Attalus (c. 390 BC - 336 BC), important courtier of Macedonian king Philip II of Macedonia.
In 337 BC, Attalus' niece Cleopatra married king Philip II of Macedonia. In spring of 336 BC, Philip II appointed Attalus and Parmenion as commanders of the advance force that would invade the Persian Empire in Asia Minor. After Philip II had been assassinated and Alexander the Great had become king (October 336 BC), Attalus was murdered.
Attalus had earned the hatred of Alexander earlier at the wedding of Cleopatra and King Phillip II of Macedon. It was customary at Macedonian weddings for the celebrants to become extremely drunk. After a night of intoxication, Attalus declared that a toast should be proposed for the new marriage. He claimed that now the Macedonians would have a purely Macedonian heir, as Cleopatra was of pure lineage.
This was an obvious insult to Alexander, whose mother, Olympias, came from Epirus, thus making Alexander only half Macedonian. In reply to the insult Alexander stood up and threw his goblet at Attalus, exclaiming, "Are you calling me a bastard?"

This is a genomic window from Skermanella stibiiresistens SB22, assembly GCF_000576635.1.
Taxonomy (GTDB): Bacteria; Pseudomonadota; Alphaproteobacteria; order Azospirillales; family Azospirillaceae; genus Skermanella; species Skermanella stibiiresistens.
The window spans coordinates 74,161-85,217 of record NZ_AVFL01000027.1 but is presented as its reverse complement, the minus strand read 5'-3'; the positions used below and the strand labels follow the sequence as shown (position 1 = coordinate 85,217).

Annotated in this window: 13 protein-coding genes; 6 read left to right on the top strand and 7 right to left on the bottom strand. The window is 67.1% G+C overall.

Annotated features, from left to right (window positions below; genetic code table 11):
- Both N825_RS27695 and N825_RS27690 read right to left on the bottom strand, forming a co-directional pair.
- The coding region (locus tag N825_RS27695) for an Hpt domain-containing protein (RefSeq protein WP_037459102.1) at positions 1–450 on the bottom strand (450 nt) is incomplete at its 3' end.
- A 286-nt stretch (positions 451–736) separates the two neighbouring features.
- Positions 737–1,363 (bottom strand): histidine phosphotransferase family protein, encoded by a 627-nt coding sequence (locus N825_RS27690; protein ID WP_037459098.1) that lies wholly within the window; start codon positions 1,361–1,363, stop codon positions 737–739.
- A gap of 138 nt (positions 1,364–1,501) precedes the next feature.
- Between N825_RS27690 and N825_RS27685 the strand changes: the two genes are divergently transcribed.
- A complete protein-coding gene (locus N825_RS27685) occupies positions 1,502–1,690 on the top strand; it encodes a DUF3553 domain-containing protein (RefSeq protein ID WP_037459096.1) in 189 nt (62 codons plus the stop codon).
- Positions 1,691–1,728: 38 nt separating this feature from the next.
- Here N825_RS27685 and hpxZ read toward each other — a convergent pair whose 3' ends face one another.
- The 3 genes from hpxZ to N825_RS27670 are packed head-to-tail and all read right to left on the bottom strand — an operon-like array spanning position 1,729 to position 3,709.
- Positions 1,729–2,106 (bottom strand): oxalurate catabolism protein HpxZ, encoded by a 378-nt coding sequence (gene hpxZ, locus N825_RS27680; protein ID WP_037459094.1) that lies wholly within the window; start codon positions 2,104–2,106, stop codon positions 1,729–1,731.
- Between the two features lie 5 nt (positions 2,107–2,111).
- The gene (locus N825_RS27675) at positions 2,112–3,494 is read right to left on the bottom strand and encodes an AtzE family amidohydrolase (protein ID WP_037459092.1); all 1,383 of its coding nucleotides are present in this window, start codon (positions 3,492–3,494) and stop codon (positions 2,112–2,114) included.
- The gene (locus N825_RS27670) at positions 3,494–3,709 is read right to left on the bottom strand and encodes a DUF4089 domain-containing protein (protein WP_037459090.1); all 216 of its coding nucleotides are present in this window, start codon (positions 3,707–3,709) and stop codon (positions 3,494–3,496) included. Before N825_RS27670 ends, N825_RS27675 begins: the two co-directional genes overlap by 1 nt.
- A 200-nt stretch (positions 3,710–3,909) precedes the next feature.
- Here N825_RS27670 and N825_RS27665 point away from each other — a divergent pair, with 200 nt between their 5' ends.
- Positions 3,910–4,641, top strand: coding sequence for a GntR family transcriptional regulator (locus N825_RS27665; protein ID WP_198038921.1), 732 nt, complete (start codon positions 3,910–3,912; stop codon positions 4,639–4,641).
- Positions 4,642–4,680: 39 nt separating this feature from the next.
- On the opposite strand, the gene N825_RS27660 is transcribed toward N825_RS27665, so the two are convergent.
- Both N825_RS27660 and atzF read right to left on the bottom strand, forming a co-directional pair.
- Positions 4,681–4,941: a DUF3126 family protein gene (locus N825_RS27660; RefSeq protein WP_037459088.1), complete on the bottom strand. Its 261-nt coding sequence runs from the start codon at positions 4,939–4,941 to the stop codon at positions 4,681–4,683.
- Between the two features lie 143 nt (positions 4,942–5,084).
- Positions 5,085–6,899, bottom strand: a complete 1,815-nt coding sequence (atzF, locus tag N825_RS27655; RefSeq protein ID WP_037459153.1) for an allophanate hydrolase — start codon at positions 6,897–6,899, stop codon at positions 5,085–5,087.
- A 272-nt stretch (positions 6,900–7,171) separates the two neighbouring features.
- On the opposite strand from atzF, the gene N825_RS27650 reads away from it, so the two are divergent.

Attalus then threw his own cup at the prince. Then Phillip lurched forward, drawing his sword. He tottered a few drunken steps on his lame leg, then fell. Alexander looked down with utter contempt at his father, sprawled on the floor.
"That, gentlemen, is the man who has been preparing to cross from Europe into Asia," the prince sneered, in reference to Phillip's planned Asian invasion, "and he cannot even make it from one couch to the next!" With that, he stormed out into the night, collected his mother, and left the kingdom.
At the time of the accession of Alexander the Great to the Macedonian throne, Attalus was stationed with Parmenion and the Macedonian advance army in Asia Minor. In the wake of Phillip II's death, it is alleged by hostile sources that Demosthenes of Athens wrote a letter to Attalus promising Athens' support if the two made war on Alexander.
Attalus submitted Demosthenes' letters to Alexander and pledged his support to the king. However, Alexander had Attalus killed, remembering the past insult of Attalus. Even without the resentment between the two men, Alexander probably felt Attalus was too ambitious to remain alive, and had too good reasons for revenge after the assassination of Cleopatra's son.
- Livius, Attalus by Jona Lendering
Medieval Greece / Byzantine Empire
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